Your 2009 Recession Survival Guide

Here's how to weather the downturn and take advantage of the tough times in 2009.

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  • How to weather the storm. Even though you can't control the economy, you don't have to just sit there and be buffeted by these big economic forces. You can do stuff!
    • Live below your means. Some people are shopping for this year's holiday gifts while still paying off their 2007 purchases, says Gail Cunningham of the National Foundation for Credit Counseling. Now's the time to re-evaluate those habits, she says, before piling on even more debt. You can make sure you pay as little as possible for gifts by using online comparison websites. Another option is taking advantage of layaway programs at retailers that let you pay off purchases before you bring them home. That way, you avoid paying high interest rates to credit card companies.
      • Bolster that emergency cushion. Even in flush times, financial advisers say consumers should have about six months' worth of expenses in their bank account to guard against job loss or other emergencies. Now, with the unemployment rate headed toward 7 percent, it's more important than ever.
        • Toughen up your portfolio. It doesn't matter how smart your investing strategy is if you won't stick with it. And the roller-coaster stock market is sure making that tough to do. Jittery investors might want to think about stashing somewhere between 30 and 40 percent of their portfolio in less risky investments, such as bond funds, treasury bills, or money market funds. But don't overdo it. Investors who are decades away from retirement should keep the bulk of their portfolios in stocks. If you want to dial down your risk, look to stock funds that have been bucking the bear, such as Apex Mid Cap Growth and Reynolds Blue Chip Growth. Also, exchange-traded funds, which look like mutual funds but trade like stocks, give you more diversified exposure to a particular sector or industry than betting on individual issues.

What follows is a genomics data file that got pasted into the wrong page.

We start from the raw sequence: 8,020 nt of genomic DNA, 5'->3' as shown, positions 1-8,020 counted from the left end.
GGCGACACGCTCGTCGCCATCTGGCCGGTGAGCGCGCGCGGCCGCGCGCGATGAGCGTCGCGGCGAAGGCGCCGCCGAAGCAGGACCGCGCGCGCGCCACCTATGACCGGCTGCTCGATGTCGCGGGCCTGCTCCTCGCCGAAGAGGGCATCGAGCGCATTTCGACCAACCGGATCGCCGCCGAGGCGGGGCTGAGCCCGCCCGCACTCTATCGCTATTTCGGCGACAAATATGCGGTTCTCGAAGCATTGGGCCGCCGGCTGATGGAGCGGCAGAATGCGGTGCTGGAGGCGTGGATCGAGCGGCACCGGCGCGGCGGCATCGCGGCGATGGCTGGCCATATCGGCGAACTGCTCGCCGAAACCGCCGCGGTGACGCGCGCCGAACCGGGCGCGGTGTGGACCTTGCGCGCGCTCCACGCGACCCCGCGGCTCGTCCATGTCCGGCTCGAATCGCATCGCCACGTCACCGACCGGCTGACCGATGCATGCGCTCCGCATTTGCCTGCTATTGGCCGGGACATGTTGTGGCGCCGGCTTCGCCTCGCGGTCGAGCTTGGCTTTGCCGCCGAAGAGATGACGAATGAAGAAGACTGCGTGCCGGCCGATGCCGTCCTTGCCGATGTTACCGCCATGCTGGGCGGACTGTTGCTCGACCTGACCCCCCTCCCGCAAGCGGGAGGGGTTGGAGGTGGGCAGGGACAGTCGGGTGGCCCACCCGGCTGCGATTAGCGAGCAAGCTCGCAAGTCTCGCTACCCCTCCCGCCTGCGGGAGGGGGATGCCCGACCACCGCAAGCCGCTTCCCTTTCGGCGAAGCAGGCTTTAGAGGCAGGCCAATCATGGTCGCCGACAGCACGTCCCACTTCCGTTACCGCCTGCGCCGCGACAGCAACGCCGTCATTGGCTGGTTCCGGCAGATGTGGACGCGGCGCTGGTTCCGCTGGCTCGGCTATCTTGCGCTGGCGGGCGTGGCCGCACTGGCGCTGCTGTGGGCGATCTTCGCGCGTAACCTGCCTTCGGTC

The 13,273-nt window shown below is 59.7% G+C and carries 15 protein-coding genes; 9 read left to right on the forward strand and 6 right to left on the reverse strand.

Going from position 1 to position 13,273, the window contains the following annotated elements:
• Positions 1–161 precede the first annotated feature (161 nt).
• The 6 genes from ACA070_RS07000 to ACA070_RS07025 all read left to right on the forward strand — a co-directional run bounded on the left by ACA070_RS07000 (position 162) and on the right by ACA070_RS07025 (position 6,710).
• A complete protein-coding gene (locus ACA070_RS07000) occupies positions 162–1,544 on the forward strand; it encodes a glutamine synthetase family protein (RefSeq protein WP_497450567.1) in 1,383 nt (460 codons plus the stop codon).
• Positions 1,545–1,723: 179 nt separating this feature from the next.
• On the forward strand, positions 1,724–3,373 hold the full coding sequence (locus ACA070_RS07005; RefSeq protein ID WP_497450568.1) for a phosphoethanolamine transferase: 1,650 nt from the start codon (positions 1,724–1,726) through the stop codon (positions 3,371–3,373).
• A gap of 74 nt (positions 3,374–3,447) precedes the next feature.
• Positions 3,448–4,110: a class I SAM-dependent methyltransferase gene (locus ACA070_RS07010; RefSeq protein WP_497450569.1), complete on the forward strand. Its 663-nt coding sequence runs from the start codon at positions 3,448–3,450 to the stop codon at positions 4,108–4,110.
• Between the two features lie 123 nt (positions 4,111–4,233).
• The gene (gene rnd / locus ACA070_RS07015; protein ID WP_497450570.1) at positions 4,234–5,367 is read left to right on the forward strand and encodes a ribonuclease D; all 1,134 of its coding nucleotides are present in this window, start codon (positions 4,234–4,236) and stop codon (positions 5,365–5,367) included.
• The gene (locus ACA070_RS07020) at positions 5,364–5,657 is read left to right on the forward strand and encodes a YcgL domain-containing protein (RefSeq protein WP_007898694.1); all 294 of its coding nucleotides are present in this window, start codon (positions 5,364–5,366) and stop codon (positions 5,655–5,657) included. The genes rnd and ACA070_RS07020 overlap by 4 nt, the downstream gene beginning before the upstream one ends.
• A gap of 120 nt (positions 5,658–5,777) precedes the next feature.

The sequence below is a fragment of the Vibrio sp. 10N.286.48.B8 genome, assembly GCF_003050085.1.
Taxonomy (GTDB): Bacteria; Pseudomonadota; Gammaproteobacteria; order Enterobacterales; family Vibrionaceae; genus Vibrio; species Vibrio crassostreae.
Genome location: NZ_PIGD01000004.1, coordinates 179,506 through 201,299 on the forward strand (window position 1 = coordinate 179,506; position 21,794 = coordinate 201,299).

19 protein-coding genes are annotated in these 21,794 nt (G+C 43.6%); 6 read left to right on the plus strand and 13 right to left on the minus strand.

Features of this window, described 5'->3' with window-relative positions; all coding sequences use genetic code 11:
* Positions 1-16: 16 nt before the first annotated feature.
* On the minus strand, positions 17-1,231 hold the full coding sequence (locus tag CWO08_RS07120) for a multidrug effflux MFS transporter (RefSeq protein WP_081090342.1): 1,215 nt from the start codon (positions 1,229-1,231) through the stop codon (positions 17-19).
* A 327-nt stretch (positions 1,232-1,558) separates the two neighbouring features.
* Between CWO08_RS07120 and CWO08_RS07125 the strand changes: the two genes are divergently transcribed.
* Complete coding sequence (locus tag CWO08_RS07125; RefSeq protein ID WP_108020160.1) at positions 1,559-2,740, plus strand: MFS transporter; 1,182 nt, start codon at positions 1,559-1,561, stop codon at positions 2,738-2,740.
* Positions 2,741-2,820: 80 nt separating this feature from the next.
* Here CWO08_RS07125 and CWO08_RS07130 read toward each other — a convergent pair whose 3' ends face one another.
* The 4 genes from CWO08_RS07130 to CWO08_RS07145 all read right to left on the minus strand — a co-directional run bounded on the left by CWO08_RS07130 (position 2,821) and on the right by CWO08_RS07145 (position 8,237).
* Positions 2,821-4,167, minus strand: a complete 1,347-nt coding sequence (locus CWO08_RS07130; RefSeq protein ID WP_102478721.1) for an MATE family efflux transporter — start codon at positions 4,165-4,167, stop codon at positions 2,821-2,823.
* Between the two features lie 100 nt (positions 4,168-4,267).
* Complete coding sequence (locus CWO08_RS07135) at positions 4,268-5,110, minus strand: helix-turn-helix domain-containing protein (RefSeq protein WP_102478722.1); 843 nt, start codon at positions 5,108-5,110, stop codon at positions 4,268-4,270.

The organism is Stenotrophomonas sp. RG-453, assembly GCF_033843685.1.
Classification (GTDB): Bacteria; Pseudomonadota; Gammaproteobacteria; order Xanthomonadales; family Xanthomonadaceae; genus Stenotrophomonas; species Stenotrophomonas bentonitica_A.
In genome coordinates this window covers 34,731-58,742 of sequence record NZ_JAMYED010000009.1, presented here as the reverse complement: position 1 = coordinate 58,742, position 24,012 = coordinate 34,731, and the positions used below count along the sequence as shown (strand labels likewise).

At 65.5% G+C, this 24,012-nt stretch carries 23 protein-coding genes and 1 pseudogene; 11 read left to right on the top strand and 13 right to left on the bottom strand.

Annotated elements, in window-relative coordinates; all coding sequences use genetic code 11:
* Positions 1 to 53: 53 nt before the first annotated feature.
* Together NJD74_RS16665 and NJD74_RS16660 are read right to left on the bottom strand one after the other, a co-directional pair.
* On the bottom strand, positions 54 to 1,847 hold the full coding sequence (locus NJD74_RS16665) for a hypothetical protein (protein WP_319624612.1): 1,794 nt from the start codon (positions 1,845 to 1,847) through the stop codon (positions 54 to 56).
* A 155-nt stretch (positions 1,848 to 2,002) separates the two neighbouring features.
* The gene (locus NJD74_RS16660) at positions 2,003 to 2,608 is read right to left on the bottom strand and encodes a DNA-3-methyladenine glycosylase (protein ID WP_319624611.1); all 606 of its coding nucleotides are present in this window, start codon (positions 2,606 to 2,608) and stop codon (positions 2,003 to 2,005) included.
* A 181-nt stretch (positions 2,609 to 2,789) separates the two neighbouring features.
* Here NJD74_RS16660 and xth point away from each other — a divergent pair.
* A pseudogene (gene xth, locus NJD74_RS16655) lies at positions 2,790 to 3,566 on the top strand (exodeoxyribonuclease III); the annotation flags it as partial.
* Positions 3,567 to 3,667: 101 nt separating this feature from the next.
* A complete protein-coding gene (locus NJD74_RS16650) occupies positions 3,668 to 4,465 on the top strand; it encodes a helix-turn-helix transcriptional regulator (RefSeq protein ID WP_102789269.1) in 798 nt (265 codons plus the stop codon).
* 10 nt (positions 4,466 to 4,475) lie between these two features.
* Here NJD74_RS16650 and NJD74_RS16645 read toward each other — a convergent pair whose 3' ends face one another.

• Save for a down payment: Unlike in the housing-boom days, borrowers will have to be able to make a sizable down payment to qualify for the lowest mortgage interest rates. So if you're looking to go bargain hunting in real estate, begin setting aside a little bit of cash each paycheck to put toward a down payment. When you begin to feel better about your job security, you'll be ready to take the plunge.
            • How to take advantage of the bad times. Time to stop surviving and shift to thriving. It's an ill wind that doesn't blow some good, and you need to make the most of the opportunities that are out there.
              • Energize your career. Don't just worry about keeping your job—make it better. Lean times present an opportunity for niche employees to put other skills to work and rebuild their reputations as go-to multitaskers. Employees should actively try to pick up the work of their departed peers. Also, volunteering to take on new responsibilities can pave the way for a negotiation in six to eight months, when an employee can prove that the job has evolved and is now worth more on the market. A new outlook and approach like this will help you hold on to your current job, or pave the way to your new career.
                • Refinance your home. Recent Federal Reserve announcements intended to ease the financial crisis have sharply reduced 30-year fixed mortgage rates, to 5.5 percent at the start of the week vs. 6.2 percent just two weeks earlier, according to HSH Associates. "Recession equals lower Treasury rates, which equals lower mortgage rates, which equals a great opportunity to refinance," says Mike Larson, a real estate analyst at Weiss Research.
                  • Buy a home. Home prices nationally have already fallen more than 20 percent from their 2006 peak, and in certain boom-and-bust states the declines have been even more precipitous. So if you've got a stable job, good credit, a down payment, and a strong stomach, there are certainly buying opportunities out there for you. "I can point to properties here in [Florida] that are off 40 to 50 percent from their peak bubble levels," says Larson, who is based in Florida. "This is creating an opportunity."